27 Jul Global Trending – Amazon Cuisine.
Wednesday, November 11, 2015
Peruvian born, Pedro Miguel Schiaffino is a graduate of the Culinary Institute of America in Hyde Park, NY. He is now a top chef in Lima, Peru and has 2 of the hottest restaurants: Malabar and AmaZ. In addition, he hosts a weekly TV show “Desde el Jardin” in Lima which focuses on local ingredients and works directly with producers. Lucky me, I had the pleasure of interviewing this talented chef.
JB: Your newest restaurant, AmaZ, utilizes all local ingredients from the Amazon rainforest. What was your motivation for opening this type of restaurant and what are some of the ingredients used in Amazon cooking?
PM: The motivation was to communicate and conceptualize a cuisine that had so much identity and power. We had a need.
Amazonian cuisine owns the richest forest in the world; the amount of ingredients to use are huge. I can give you some facts. For example, with fish, there are over 3000 species and 40 % are catfish. Catfish is the most popular fish and the tiger catfish is the most popular one. Some catfish can grow and weight up to 400 pounds. Catfish is not the biggest fish in the amazon, however. The paiche or arapaima gigas, is the biggest and also the second largest fresh water fish in the world. It can grow 4m long and weigh 800 pounds. Paiche represents the future for fish farming in the world.
JB: Do you have locavore wine pairing with your dishes and, if so, what type of wine would you serve? Do you have a favorite wine?
PM: The bar is very important in our concept and the experience is driven towards spirits and fruit cocktails. We have wines too and we offer new and different wines to our customers all the time. We have suggestions every week, “The wines of the week” and try different origins and grapes.
We feel that sparkling, whites and rosés work well with AmaZ foods. We look for whites with acidity and freshness that follows the freshness of our cold dishes that are full, sour, spicy, fruity and always with fresh herbs. The salinity of rosés goes very well with all dishes that are made with plantains. For me, a good French rosé is a good wine to drink from the beginning to the end of the meal.
JB: Today’s travelers are more concerned with environment. Besides using local ingredients, what other methods are implemented at AmaZ to decrease the carbon footprint?
PM: We don’t measure our food print, but Amazonian cuisine does have a natural responsibility with the Amazon culture and territory.
We know where almost every single ingredient comes from, we know the producers, fisherman, purveyors, farmers, etc. We have been doing this for the last 12 years.
AmaZ works with 7 indigenous communities and we source directly from them. Most of them have never sold a single product to a restaurant before. We give value to native communities and sustain their culture.
We don’t work with ingredients that are endangered or from dubious origin.
AmaZ promotes sustainable practices like gathering, artisanal fishing, reforestation, sustainable fish farming, etc.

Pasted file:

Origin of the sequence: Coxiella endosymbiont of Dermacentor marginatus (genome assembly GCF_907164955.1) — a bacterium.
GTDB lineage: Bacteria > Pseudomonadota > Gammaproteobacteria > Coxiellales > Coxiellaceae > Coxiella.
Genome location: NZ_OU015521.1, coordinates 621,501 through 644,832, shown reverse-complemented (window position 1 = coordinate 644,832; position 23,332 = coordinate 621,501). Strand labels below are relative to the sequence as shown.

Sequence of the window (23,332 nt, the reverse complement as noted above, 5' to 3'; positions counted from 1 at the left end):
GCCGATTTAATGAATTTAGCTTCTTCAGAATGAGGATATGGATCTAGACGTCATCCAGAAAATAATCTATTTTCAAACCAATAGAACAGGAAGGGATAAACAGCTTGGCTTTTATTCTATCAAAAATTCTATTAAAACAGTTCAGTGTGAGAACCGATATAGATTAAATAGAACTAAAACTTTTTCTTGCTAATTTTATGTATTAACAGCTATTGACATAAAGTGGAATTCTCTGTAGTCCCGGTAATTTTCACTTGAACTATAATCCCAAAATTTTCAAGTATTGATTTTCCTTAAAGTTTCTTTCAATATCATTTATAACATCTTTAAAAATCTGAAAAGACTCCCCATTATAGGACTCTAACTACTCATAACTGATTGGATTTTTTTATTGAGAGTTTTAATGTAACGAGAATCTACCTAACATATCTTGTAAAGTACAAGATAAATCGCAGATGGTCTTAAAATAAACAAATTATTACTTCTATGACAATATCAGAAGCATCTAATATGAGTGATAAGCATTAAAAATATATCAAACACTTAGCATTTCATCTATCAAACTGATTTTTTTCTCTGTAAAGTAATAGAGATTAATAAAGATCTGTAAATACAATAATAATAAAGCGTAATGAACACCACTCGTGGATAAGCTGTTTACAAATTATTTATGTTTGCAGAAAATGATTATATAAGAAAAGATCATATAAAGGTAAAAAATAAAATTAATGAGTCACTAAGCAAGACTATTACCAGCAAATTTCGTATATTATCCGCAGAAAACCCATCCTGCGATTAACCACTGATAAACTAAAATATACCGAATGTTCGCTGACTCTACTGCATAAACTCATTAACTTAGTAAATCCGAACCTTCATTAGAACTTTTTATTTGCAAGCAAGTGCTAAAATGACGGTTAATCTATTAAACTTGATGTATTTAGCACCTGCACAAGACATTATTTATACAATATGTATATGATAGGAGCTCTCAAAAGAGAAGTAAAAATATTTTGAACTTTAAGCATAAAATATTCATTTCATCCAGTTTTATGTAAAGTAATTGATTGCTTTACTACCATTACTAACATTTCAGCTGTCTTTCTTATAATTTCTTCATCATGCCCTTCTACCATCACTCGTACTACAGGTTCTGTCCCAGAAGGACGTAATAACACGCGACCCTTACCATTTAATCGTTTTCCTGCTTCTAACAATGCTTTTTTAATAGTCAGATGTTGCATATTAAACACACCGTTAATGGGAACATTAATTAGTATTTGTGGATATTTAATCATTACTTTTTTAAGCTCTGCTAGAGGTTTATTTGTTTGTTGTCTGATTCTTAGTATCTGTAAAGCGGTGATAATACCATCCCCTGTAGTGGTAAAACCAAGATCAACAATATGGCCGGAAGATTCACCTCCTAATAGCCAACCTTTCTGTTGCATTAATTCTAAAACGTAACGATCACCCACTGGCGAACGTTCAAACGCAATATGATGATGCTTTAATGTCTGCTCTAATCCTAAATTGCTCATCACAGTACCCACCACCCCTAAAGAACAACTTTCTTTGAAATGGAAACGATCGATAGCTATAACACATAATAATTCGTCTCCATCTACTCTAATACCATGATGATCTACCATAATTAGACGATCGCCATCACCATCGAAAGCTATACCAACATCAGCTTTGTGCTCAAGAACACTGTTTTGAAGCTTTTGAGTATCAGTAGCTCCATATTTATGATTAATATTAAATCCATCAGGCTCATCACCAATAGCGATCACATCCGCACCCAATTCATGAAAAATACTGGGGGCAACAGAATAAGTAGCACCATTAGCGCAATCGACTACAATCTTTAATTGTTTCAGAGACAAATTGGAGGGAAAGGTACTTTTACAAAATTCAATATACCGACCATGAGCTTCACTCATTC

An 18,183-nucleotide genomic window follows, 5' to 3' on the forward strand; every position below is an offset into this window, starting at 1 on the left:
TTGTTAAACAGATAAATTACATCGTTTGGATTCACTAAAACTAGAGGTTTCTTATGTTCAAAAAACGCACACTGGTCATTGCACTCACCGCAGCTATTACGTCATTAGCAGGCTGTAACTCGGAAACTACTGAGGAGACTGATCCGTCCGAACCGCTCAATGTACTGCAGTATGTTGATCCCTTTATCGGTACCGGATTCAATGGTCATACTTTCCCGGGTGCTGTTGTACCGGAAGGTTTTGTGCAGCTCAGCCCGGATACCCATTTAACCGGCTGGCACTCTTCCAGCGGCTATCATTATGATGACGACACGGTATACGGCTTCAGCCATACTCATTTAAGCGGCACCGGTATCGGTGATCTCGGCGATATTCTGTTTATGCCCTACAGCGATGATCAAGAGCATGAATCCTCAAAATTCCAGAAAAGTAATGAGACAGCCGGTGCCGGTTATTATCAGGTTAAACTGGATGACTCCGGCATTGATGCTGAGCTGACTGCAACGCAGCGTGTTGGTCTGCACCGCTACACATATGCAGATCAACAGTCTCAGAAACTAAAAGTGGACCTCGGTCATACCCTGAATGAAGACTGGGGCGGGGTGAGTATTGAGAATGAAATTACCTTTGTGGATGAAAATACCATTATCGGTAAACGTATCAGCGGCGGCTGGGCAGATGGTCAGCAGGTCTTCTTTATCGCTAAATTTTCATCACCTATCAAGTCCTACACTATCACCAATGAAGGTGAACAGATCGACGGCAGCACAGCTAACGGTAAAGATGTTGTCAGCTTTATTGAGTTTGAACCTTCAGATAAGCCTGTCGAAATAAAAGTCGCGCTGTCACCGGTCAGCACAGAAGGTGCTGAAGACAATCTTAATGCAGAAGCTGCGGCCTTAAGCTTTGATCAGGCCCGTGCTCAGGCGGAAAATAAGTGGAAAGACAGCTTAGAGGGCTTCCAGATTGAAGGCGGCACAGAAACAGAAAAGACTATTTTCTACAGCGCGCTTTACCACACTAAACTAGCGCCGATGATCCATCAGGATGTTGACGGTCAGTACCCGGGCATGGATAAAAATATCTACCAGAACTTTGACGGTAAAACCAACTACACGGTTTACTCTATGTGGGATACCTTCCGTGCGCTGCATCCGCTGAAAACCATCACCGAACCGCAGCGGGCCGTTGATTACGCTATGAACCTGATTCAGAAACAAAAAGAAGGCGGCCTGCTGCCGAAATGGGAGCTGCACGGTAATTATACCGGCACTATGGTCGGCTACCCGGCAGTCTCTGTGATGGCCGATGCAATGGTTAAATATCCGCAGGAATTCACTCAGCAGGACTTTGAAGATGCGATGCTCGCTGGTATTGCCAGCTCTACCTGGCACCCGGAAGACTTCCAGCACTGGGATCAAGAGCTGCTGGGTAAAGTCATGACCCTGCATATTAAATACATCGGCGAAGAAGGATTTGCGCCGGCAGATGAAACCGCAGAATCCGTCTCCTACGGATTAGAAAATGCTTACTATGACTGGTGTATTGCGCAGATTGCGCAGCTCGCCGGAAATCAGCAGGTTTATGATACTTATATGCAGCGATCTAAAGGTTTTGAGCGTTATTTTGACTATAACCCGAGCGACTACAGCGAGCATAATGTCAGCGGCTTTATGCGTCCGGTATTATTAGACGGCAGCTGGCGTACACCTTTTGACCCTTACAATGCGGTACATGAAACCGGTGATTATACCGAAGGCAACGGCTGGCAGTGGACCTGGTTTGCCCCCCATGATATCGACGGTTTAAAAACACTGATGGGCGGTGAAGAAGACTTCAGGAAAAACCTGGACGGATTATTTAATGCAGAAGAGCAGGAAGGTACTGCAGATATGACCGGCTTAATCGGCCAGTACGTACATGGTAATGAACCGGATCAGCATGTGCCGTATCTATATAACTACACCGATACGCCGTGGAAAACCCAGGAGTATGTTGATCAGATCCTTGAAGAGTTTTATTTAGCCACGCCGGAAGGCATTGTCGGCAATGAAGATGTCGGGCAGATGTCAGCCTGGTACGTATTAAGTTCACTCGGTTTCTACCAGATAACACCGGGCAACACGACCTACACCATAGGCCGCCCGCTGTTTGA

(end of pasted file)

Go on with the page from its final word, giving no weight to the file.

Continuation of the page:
It’s not only the produce that we use, but we also we learn from them, from the way they live in balance with nature.
Instead of compensating for the damage that we, do we try not to do damage in the first place.
JB: Where do you like to travel when you go on vacation?
PM: We are a big family, 5 girls and myself, so when we go on vacation we try to go somewhere that all of us enjoy. Usually any trip that incorporates nature is what we prefer.
JB: Other than in Peru, do you have any favorite restaurants?
PM: I like Brazilian cuisine– Mocoto and Tordesilhas are my favorite in Sao Paulo. Also Gustu in La Paz, Bolivia.
JB: What’s in store for the future of AmaZ? Do you see other restaurants following your lead?
PM: The second Amaz in Lima is coming soon- maybe at the end of next year. Our dream is to have an Amaz in every capital city in most of the countries that share the amazon basin. We think that this is possible if we share the importance of this cuisine.
We will love to see more restaurants like Amaz; actually, we need that more cooks and customers get involved in Amazonian cuisine since that’s the only way to make it sustainable
JB: Can you share one of your authentic Amazon recipes with our readers?
PM: This recipe is easy to cook and reflects how this cuisine belongs to Central and South America, its pan Amazonian.
(See recipe below)
JB: Since AmaZ is an Amazon rainforest restaurant, do people need an umbrella when they eat??
PM: Hahahaha, the rain is the only thing you will miss from the amazon when you dine in AmaZ Lima!!!
Avenue la Paz 1079
Miraflores, Peru 15074
Refried plantains and wild tomato salsa
For 10 portions
2 Ripe plantains, peeled and cut in 2 inch pieces
Oil for deep frying
For the wild tomato and smoked pork salsa
Cecina (Smoked pork), diced 120 gr 4 1/4 oz
Cucumber, diced 120 gr 4 1/4 oz
Ripe tomatoes(pealed,seeded &chopped) 60 gr 2 1/8 oz
Cocona (wild Amazonian tomato), diced* 200 gr 7 oz
Sweet chili peppers, diced 50 gr 1 3/4 oz
Red onions, diced and rinsed 200 gr 4 1/4 oz
Wild cilantro or cilantro, chopped 20 gr 1/2 oz
Lime juice, fresh 100 gr 3 1/2 oz
Hot chili pepper t.t.
Salt and pepper t.t.
(*substitute more tomato for cocona)
1) Deep fry plantains in 180 C (350⁰ F) until soft. Dry over paper towel and cool down slightly. Place them between a metal lime squeezer and press to give a basket shape. Let cool.
2) Slightly cook the smoke pork until golden brown. Cool down
3) Mix all vegetables of the salsa, add salt and pepper. Add lime juice and herbs and mix well.
4) Refried the plantains in 190 C (375⁰ F) oil until dark brown. Dry over paper towel and add salt. Cool slightly
5) For service place the salsa in the plantains basket and top with diced smoked pork